3.2.  TLC Separation of Bioactive Compounds

Thin layer chromatography is performed to identify the number of bioactive compounds present within each extract. The methanol extracts of Coriandrum sativum leaf, Spinach leaf, Aloe vera leaf and Zingiber officinale rhizome showed 6, 8, 5 and 6 distinct bands respectively (Figure 1). All the extracts used in the study gave impressive results which directly represent the presence of phytochemicals. It was observed that the Spinacia oleracea leaf extract possesses a large number of Phyto-constituents compared to others which could be the reason of higher antimicrobial activity.

The separation of the bio active compounds present within the plant extracts is achieved using the technique of thin layer chromatography, revealed the presence of several phytochemicals with different Rf values. The suitable mobile phase can be selected based on the Rf values of each compound. The polarity of the compounds can be detected using the Rf values. The technique of TLC gives an idea for the selection of appropriate solvent system for separation of compounds in pure form for further studies.

3.3.  Direct TLC Bioautography Method

The method of direct TLC bioautography is used to detect the compounds with antimicrobial potential present within the plant extracts. Effective inhibition of the tested plant extracts against harmful pathogens was in the order of Mycobacterium smegmatis > Klebsiella pneumoniae > Candida albicans > Enterococcus faecalis > Staphylococcus aureus > Escherichia coli >Streptococcus mutans. All the herbal extracts used were found to be most effective against Mycobacterium smegmatis and Klebsiella pneumoniae showing clear white zones against a purple background on the TLC plate indicating the antimicrobial activity (Figure 2).

Plant extracts contain a large number of bioactive compounds and thus the screening of compounds exhibiting the antimicrobial activity is necessary which is made easier with the use of the TLC bioautography method. The zones of inhibition with creamy spots against purple background are visualized after spraying the plates with resazurin dye. This method is considered to be convenient for obtaining the reliable information on the activity of single compounds. Study of herbal extracts suggests the use of herbal preparations for the preservation of foods, curing infectious diseases caused by pathogenic microbes and to prevent the microbial deterioration of food products. The isolation and characterization of active compounds with biological activities of these herbal plants could be used to generate a novel drug for future prospects.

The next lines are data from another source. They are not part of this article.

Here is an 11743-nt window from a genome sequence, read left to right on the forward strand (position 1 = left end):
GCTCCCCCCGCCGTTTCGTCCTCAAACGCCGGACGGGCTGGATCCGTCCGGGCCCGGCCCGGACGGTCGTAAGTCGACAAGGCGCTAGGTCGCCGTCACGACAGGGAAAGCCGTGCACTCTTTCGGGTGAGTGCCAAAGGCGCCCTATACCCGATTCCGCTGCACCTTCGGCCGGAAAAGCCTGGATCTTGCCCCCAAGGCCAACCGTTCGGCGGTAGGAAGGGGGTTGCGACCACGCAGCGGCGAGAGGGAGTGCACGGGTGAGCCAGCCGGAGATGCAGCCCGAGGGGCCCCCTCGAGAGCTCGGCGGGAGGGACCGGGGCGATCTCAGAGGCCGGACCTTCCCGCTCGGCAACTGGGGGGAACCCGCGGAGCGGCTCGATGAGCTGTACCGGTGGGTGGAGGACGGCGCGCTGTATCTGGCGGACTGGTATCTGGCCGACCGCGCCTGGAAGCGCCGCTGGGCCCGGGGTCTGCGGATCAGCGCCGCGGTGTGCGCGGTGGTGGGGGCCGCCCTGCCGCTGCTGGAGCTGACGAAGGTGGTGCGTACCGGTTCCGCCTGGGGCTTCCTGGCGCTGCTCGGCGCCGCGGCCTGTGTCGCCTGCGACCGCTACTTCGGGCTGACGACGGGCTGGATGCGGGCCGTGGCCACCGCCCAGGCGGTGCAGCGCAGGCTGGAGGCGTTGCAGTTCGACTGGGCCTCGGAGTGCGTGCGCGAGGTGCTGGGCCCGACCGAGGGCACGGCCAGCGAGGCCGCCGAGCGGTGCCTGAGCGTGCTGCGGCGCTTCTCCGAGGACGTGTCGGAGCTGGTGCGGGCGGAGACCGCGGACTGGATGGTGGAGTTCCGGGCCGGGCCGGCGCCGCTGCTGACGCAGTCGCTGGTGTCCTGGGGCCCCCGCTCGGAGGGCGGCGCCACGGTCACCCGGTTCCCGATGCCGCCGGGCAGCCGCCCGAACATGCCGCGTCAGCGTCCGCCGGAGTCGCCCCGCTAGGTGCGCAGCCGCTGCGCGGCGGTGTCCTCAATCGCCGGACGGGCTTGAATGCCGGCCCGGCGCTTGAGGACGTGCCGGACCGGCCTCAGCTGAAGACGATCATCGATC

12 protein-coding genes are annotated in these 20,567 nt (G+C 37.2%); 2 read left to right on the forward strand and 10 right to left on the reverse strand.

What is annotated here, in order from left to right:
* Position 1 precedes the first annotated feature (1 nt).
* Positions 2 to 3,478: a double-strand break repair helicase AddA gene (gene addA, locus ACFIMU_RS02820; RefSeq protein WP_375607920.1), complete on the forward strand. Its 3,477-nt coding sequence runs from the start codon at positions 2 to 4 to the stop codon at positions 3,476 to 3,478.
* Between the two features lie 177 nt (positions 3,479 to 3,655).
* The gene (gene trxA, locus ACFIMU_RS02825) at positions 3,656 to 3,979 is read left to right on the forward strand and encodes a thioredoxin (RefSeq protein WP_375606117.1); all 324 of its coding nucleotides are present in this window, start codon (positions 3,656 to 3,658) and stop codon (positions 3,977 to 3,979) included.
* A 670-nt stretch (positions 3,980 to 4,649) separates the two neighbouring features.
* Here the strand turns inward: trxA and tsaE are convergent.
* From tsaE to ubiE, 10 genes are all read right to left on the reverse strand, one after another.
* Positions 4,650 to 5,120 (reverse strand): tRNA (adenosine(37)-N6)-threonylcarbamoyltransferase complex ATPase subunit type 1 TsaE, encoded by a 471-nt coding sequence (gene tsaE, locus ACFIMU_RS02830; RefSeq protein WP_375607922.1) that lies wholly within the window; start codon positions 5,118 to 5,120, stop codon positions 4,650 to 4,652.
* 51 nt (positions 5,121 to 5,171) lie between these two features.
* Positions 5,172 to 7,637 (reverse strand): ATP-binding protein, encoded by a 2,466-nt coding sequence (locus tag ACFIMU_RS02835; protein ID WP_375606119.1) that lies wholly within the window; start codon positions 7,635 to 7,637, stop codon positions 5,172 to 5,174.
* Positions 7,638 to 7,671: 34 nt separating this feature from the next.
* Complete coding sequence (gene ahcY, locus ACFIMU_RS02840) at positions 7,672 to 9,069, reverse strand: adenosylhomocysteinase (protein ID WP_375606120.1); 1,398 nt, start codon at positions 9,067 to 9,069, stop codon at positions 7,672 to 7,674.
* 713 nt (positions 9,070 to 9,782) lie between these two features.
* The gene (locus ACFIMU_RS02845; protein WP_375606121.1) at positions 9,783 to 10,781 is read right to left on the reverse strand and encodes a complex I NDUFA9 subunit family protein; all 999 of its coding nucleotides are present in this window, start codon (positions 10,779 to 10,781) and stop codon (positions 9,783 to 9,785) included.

4.       Conclusion

From the above study, it can be concluded that all the plant extracts showed promising antimicrobial activity against harmful pathogenic strains. Extracts exhibiting variations in the antimicrobial activity are due to differences in the composition of bioactive compounds extracted depending upon the polarity of the solvent. Further research is going on in this area to isolate and characterize the bioactive compounds of Aloe vera, Coriandrum sativum, Allium sativum and Zingiber officinale, which may provide a scope of developing more effective drugs for combating infectious diseases.